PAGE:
Senate Hearing, ADA, Address Insulin Prices for Diabetes Patients

Miriam E. Tucker

May 09, 2018

The American Diabetes Association (ADA) has published a new white paper addressing the high price of insulin that includes recommendations for health care providers to help minimize patients' out-of-pocket costs. 

Entitled Insulin Access and Affordability Working Group: Conclusions and Recommendations, the paper was published online May 8 in Diabetes Care by the working group, which was chaired by William T. Cefalu, MD, ADA Chief Scientific, Medical, and Mission Officer.

The release of the paper was timed to coincide with a hearing by the US Senate Special Committee on Aging, entitled Insulin Access and Affordability: The Rising Costs of Treatment.

In the paper, Cefalu and colleagues write, "The average list price of insulin has skyrocketed in recent years, nearly tripling between 2002 and 2013. The reasons for this increase are not entirely clear but are due in part to the complexity of drug pricing in general and of insulin pricing in particular."

About 7.4 million Americans with diabetes take insulin, including all patients with type 1 diabetes and roughly a quarter of those with type 2 diabetes.

The ADA advises that physicians discuss the advantages, disadvantages, and financial implications of the various types of insulin preparations with patients, and prescribe "the lowest-price insulin required to effectively and safely achieve treatment goals," which may include using human insulin (ie, NPH and Regular rather than analogs) "in appropriately selected patients."

In addition, ADA advises that healthcare providers be mindful of how the rising price of insulin may adversely affect treatment adherence and "be trained to appropriately prescribe all forms of insulin preparations based on evidence-based medicine."

Drawing on input from numerous stakeholders, the document also calls for transparency throughout the insulin supply chain and makes additional recommendations aimed at insulin manufacturers, pharmacies, health plans, pharmacy benefit managers (PBMs), advocacy organizations, and patients.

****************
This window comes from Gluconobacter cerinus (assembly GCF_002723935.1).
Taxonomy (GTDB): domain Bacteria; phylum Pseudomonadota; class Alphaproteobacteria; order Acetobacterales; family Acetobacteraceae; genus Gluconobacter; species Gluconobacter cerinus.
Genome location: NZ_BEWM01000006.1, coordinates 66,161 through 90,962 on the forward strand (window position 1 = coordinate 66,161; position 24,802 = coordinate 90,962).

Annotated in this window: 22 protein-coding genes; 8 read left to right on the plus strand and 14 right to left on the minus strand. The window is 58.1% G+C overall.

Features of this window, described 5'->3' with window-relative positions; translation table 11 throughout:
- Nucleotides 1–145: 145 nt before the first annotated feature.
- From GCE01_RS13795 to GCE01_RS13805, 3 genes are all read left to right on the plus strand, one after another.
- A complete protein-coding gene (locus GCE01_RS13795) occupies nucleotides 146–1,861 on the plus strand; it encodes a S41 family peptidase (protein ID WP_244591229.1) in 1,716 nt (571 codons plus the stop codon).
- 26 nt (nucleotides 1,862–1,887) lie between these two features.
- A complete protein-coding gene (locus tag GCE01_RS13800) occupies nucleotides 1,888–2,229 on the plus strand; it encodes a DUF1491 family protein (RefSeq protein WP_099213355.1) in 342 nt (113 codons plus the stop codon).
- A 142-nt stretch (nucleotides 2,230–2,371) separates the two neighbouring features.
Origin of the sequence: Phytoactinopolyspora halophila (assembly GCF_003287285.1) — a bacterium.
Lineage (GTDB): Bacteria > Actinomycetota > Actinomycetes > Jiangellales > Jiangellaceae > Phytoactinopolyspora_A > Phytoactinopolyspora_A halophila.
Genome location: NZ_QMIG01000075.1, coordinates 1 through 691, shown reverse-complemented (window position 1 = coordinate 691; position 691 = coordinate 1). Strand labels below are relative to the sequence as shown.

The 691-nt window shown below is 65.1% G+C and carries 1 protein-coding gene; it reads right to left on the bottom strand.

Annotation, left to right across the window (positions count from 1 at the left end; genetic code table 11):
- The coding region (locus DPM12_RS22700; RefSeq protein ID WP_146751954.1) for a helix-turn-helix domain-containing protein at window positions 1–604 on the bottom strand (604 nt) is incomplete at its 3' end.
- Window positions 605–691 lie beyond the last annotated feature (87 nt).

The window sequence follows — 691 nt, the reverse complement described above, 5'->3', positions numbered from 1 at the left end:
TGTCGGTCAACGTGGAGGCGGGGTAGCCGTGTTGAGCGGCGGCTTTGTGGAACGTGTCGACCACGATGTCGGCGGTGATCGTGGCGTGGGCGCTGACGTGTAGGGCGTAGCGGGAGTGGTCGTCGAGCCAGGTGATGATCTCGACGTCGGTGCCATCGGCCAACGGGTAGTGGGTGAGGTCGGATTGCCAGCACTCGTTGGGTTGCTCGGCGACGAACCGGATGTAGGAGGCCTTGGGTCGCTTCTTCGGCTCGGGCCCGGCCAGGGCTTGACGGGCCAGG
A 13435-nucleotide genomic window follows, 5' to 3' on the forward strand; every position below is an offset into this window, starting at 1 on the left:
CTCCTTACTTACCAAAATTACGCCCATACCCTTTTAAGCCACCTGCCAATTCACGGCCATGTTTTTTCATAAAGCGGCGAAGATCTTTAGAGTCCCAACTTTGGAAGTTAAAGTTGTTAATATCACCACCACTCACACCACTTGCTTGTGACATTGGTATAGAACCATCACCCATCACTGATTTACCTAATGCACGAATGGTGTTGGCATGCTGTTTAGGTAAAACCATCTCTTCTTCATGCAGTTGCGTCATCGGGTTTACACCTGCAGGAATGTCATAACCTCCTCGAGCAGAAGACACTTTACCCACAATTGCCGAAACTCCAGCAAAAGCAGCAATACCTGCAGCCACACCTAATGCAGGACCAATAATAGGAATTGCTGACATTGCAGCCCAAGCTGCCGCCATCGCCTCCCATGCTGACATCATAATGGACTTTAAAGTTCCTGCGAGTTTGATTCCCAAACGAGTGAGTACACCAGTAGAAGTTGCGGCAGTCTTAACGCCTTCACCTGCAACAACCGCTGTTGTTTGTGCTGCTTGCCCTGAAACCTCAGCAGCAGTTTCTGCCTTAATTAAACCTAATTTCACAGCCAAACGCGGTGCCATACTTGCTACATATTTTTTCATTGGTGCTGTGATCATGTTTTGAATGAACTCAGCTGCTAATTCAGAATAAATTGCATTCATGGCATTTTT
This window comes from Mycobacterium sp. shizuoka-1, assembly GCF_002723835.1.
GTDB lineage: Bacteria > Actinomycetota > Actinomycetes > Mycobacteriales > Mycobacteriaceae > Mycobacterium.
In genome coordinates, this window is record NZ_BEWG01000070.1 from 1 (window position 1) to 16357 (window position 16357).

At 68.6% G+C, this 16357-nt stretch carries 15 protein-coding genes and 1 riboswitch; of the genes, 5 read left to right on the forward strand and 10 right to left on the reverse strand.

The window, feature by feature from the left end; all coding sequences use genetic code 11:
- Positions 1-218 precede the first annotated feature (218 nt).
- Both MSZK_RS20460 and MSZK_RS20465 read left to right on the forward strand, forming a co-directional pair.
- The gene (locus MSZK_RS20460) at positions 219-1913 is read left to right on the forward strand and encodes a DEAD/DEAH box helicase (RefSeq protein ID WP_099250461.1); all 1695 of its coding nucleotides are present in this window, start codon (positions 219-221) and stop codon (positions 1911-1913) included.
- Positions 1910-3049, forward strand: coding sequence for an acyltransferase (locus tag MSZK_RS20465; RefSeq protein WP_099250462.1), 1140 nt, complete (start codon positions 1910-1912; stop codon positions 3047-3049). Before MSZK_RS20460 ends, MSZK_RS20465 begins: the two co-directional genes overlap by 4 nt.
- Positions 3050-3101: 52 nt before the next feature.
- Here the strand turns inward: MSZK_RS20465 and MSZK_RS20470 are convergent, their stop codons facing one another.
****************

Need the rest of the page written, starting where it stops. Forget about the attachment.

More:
And the ADA says it will soon release a follow-up paper with more specific public policy recommendations on lowering out-of-pocket costs for people with diabetes.

Senate Panel Examines Insulin Pricing, Patients Suffering

Among those testifying before the Senate panel were Cefalu, Jeremy A. Greene, MD, PhD, Professor of Medicine and the History of Medicine at Johns Hopkins University, Baltimore, Maryland, and Paul Grant, whose child has type 1 diabetes.   

In her opening remarks, Senate committee chair Susan Collins (R-Maine), who is also the founder (in 1997) and co-chair of the Senate Diabetes Caucus, noted, "The cost of insulin has soared in recent years. In 2013, more was spent on insulin than on all other diabetes medications combined."

The price for a vial of Humalog increased from $21 in 1996 to $275 in 2017, while out-of-pocket costs rose by 10% for Medicare Part D beneficiaries between 2006 and 2013, Collins said, adding, "While the prescription drug market, and the insulin market specifically, is opaque to virtually everyone involved, one fact is clear: patients are not getting the best deal."

Indeed, she said, members of Congress have heard stories of people skipping or rationing their insulin doses, seeking insulin from other countries — Canada in particular among Maine residents — or resorting to the black market or crowdfunding from the Internet.

"These measures can result in major risks that can compromise health and even life," she said.

During his testimony, Cefalu said, "As the leading organization whose mission is to prevent and cure diabetes and to improve the lives of all people affected by diabetes, the ADA believes that no individual in need of insulin should ever go without it due to prohibitive costs."

Greene, a practicing internist in an inner-city community health center and historian who has written on the topic of insulin pricing, told the Senate panel, "No single issue exposes the tragedy and absurdity of our inability to provide 20th-century cures to patients in the 21st century as does the increasing unaffordability of insulin for Americans living with diabetes today."

No Generic Insulins, Not Enough Manufacturers to Drive Down Prices

Greene pointed out that there are no generic insulins in the United States, and that all of the currently available preparations, including the recently available "follow-on" insulins (called biosimilars in other countries), come from just three manufacturers, Eli Lilly, Novo Nordisk, and Sanofi, who control 99% of the nearly $27 billion global insulin market by volume.